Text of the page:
Is it too small a story to say I do things independently, as if I were an outside agent? Is it more reasonable to say that it’s the environment that thinks through me and through every tree, bird, person or breath of wind, each an energetic and idiosyncratic manifestation of earthly intelligence?
This body becomes an aspect of its surroundings the moment the assertion of my differences ceases. if I’m not constantly thinking about myself, I dissolve into the world itself.
It requires a story to create a sense of independence. Relax for a moment and I disappear. But disappear only as something alienated from earth and others.
You could tell the story that the woods “inspire Me”. But that’s a story that misses something large. Inspiration IS seeing that tree’s connection and inseparability from intelligence. Intelligence arises between you and me, between trees and me too, and the little stream below where I sit carries the voice of my own intelligence.
This may sound fanciful, but it’s a more practical vision, a more factual one. Less dependent on an imaginary being who somehow “sits in” this body, who carries the name “I”, a little director I used to call “Zingryo” as a kid, sitting on a throne behind the eyes. He is “me”, and when he thinks about himself he is thinking about an Other of sorts, as if this Self he is thinking about were somehow still outside him, always one step removed, as Beckett observed.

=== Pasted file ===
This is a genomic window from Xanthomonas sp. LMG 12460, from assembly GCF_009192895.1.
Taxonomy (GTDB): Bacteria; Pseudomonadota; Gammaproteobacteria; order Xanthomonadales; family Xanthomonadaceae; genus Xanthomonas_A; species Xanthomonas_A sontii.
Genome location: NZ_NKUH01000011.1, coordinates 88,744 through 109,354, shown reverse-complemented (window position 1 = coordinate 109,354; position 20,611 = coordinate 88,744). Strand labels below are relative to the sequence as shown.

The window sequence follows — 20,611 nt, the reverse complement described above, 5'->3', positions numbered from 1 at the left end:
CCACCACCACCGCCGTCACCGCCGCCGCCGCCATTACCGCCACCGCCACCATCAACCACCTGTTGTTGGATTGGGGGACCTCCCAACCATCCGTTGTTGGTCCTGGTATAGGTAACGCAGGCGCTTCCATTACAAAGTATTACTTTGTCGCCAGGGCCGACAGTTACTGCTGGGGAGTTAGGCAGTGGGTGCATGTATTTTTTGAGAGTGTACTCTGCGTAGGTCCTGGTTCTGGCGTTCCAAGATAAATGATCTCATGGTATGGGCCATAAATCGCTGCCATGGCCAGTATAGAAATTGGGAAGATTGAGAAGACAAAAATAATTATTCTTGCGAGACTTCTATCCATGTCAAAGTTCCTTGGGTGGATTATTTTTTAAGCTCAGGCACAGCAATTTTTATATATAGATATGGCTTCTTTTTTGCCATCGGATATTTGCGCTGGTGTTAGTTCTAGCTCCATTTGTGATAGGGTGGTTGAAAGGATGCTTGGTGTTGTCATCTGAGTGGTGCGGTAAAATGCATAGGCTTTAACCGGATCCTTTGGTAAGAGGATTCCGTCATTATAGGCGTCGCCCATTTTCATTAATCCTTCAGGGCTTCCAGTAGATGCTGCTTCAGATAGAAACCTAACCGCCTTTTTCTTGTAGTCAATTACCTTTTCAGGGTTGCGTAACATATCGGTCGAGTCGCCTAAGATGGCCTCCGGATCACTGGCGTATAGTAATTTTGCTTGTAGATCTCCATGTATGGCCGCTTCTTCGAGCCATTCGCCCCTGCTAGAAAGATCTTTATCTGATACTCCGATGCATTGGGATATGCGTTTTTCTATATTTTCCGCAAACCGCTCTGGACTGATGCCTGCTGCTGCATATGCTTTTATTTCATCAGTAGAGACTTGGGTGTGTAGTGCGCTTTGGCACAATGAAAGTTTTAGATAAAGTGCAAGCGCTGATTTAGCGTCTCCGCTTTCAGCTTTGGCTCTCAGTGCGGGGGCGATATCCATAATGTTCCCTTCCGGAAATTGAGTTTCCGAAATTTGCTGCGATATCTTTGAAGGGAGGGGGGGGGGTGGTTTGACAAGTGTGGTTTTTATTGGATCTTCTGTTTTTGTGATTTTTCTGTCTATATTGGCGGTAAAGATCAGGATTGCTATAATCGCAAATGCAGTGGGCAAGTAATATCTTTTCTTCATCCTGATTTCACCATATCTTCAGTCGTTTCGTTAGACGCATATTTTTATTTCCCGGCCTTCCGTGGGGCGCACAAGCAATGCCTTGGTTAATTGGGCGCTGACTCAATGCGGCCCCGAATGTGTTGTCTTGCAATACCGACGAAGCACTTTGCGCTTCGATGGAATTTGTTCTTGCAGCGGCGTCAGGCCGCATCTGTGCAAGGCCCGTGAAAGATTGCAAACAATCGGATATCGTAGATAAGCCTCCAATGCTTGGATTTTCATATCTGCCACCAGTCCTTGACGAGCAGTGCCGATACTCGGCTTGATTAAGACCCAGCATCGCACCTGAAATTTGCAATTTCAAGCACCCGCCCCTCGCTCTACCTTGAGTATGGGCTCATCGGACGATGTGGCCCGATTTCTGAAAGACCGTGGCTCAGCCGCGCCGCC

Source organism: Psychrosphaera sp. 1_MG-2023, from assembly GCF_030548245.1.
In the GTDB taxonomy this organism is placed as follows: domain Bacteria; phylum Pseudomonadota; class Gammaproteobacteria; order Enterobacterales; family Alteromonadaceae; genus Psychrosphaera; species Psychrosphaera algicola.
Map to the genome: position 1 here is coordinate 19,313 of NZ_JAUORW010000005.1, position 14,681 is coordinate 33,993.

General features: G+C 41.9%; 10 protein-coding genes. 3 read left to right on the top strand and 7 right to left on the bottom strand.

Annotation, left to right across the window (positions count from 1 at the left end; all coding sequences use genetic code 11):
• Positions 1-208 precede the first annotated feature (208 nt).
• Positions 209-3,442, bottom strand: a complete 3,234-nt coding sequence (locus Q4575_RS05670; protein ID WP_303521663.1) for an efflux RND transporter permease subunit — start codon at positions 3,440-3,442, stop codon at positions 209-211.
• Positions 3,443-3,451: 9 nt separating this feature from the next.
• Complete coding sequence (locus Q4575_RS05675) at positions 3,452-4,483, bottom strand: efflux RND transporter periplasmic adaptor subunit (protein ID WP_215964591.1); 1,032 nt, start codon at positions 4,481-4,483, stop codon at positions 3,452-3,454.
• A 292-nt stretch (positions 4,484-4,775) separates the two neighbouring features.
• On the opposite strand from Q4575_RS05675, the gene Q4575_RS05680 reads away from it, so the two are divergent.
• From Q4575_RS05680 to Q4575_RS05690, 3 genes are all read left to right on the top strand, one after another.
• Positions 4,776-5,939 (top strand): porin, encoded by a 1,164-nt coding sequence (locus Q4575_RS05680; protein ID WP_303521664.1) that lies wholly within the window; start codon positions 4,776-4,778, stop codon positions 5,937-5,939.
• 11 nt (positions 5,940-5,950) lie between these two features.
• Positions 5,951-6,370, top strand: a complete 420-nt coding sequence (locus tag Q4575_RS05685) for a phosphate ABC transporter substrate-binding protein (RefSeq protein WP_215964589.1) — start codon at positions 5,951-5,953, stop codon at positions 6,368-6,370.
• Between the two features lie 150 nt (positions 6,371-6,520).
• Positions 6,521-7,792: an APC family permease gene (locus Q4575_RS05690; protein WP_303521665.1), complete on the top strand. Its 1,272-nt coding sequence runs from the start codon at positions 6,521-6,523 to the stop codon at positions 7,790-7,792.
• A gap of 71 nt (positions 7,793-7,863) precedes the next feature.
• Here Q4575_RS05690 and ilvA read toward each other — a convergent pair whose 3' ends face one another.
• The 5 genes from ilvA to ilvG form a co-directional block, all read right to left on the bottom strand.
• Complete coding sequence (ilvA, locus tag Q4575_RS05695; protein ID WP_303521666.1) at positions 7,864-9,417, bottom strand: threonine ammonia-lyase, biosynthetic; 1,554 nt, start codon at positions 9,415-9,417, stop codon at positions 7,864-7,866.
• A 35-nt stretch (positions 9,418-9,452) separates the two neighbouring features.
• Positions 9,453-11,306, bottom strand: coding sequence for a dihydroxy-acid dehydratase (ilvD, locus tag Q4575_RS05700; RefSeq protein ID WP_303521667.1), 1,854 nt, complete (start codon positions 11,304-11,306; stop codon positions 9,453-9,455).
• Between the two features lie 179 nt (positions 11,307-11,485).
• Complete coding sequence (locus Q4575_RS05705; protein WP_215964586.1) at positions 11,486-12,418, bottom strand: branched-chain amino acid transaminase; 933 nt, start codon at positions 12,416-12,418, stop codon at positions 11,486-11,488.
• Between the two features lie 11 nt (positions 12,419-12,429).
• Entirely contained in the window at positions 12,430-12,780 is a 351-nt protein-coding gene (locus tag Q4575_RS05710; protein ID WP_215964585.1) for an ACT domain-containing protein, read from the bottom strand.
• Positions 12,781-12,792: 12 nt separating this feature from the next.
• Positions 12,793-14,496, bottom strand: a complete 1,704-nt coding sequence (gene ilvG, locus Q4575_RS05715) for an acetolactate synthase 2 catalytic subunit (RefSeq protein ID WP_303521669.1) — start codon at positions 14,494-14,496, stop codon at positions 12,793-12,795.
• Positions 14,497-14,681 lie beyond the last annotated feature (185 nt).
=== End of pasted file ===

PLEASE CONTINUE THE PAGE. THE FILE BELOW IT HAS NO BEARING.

In the woods, every realization of connection, every insight that sees through the falsity of this arrangement, takes the shape of the branches overhead, or the clouds or whatever is noticed. I can’t have the same perceptions and insights without them. They are inseparable from the realization that this Me is unreal. The Self is too artificial against the backdrop of these real woods. They are not merely an inspiration to “me”, because these rich harmonies of order, which is another word for intelligence, can be noticed in the things themselves. The thoughts are not as rich without that whole-hearted, honest participation of these surroundings.
This is another way of imagining who I am. It seems more valid than the constant assertion of an imaginary observing Self, a ghost in the machine.